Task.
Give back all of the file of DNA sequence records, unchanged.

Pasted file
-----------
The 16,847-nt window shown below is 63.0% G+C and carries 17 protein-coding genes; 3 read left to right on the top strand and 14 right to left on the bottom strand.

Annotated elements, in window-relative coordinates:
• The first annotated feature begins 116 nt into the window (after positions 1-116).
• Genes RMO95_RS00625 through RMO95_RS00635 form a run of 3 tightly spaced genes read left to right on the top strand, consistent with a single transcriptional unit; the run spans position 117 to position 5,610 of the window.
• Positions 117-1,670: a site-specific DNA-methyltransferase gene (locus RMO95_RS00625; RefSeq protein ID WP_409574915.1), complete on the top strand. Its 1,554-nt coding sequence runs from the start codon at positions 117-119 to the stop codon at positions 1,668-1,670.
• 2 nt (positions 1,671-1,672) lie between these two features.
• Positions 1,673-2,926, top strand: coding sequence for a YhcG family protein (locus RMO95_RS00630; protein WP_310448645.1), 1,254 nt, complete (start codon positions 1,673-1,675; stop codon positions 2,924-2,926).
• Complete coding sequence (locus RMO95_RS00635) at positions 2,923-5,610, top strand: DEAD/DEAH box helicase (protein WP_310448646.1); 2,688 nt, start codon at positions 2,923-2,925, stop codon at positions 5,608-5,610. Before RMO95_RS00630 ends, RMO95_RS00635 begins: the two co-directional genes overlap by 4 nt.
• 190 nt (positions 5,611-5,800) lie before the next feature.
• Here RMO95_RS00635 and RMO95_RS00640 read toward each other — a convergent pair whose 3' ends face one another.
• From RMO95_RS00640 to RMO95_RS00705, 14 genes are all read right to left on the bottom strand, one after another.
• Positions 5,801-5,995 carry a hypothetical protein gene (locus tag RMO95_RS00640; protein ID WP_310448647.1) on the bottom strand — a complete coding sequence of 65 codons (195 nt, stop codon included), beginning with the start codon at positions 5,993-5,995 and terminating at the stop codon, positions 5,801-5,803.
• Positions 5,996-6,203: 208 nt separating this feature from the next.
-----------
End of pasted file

The 16,847-nt window shown below is 63.0% G+C and carries 17 protein-coding genes; 3 read left to right on the top strand and 14 right to left on the bottom strand.

Annotated elements, in window-relative coordinates:
• The first annotated feature begins 116 nt into the window (after positions 1-116).
• Genes RMO95_RS00625 through RMO95_RS00635 form a run of 3 tightly spaced genes read left to right on the top strand, consistent with a single transcriptional unit; the run spans position 117 to position 5,610 of the window.
• Positions 117-1,670: a site-specific DNA-methyltransferase gene (locus RMO95_RS00625; RefSeq protein ID WP_409574915.1), complete on the top strand. Its 1,554-nt coding sequence runs from the start codon at positions 117-119 to the stop codon at positions 1,668-1,670.
• 2 nt (positions 1,671-1,672) lie between these two features.
• Positions 1,673-2,926, top strand: coding sequence for a YhcG family protein (locus RMO95_RS00630; protein WP_310448645.1), 1,254 nt, complete (start codon positions 1,673-1,675; stop codon positions 2,924-2,926).
• Complete coding sequence (locus RMO95_RS00635) at positions 2,923-5,610, top strand: DEAD/DEAH box helicase (protein WP_310448646.1); 2,688 nt, start codon at positions 2,923-2,925, stop codon at positions 5,608-5,610. Before RMO95_RS00630 ends, RMO95_RS00635 begins: the two co-directional genes overlap by 4 nt.
• 190 nt (positions 5,611-5,800) lie before the next feature.
• Here RMO95_RS00635 and RMO95_RS00640 read toward each other — a convergent pair whose 3' ends face one another.
• From RMO95_RS00640 to RMO95_RS00705, 14 genes are all read right to left on the bottom strand, one after another.
• Positions 5,801-5,995 carry a hypothetical protein gene (locus tag RMO95_RS00640; protein ID WP_310448647.1) on the bottom strand — a complete coding sequence of 65 codons (195 nt, stop codon included), beginning with the start codon at positions 5,993-5,995 and terminating at the stop codon, positions 5,801-5,803.
• Positions 5,996-6,203: 208 nt separating this feature from the next.